Work is slow, hard and intense for emergency crews sifting through the muck and debris at the site of the Snohomish County mudslide.
Tim Pierce, assistant chief of field operations for Central Pierce Fire & Rescue, is part of a 70-member team of first responders from throughout the region -- including about 28 from Pierce County -- that arrived Tuesday morning at the site near the town of Oso.
“Undescribeable” is the word Pierce used to characterize the devastation.
“I’ve never seen a lahar, but I suspect this is what a lahar would look like," he said, referring to the cataclysmic mudslides that flow down from Mount Rainier every several hundred years.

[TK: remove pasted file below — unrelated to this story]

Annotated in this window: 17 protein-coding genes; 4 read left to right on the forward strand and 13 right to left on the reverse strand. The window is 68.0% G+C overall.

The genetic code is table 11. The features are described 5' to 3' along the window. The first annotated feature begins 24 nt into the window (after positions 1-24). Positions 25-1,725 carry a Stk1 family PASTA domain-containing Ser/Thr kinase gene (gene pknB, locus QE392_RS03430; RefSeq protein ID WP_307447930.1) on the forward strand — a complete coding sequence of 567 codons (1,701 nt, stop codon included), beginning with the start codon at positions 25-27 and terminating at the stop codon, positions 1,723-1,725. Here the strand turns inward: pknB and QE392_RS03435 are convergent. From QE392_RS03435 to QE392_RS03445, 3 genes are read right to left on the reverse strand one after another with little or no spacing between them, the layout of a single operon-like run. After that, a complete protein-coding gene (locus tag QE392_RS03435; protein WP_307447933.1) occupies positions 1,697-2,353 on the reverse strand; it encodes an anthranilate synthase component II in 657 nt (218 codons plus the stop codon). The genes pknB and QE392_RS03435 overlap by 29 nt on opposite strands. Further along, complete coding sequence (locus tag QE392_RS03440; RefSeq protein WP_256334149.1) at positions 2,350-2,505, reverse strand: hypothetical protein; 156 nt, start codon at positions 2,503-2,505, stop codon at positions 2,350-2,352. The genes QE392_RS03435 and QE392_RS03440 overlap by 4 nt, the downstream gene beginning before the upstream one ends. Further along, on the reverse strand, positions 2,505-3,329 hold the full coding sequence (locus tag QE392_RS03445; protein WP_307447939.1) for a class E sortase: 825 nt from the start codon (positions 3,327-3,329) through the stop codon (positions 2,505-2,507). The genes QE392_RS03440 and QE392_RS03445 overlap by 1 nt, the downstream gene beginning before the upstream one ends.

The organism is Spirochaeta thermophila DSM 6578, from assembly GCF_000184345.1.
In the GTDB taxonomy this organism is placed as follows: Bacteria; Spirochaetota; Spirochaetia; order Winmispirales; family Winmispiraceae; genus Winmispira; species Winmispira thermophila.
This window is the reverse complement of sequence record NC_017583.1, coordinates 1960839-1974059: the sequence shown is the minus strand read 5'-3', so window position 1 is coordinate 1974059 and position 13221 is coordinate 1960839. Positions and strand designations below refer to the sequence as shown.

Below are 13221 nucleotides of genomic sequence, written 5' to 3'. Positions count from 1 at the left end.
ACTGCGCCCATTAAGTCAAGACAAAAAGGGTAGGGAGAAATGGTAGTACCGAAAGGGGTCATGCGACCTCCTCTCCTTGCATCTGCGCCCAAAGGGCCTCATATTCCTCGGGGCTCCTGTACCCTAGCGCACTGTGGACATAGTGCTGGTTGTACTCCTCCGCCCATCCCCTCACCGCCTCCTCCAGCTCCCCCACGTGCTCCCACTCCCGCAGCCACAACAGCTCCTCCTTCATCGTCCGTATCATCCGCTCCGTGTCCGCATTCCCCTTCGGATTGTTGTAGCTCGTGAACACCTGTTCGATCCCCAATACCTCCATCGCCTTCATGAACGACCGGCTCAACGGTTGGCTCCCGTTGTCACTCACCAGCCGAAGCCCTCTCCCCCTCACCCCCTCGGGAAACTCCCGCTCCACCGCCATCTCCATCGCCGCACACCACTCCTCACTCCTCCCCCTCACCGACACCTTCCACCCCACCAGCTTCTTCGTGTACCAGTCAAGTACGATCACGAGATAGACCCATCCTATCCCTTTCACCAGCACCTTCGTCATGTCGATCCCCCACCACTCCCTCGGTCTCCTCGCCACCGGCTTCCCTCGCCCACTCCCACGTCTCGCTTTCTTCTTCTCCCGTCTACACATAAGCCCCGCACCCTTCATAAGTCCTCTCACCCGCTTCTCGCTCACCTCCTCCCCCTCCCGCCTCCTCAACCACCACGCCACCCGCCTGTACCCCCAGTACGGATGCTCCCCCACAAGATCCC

He said emergency crews from Pierce County are working closely with local first responders who have been on the scene since the March 22 slide occurred. They are working in areas targeted by trained dogs, indicating where bodies may be buried.
“We recovered remains yesterday, but not yet this morning,” he said before noon Wednesday.
Pierce said crews are working dawn to dusk in the field, then spending time late into the evening planning the next day’s work. He said workers were able to bring in heavy equipment to help with the digging.
Wednesday’s weather was gray and dry, he said, but Tuesday brought another downpour, along with thunder and lightning Tuesday night. He said work continued in the rain, but that the weather hampered progress.
“It’s very muddy and slippery -- with dangerous footing,” he said.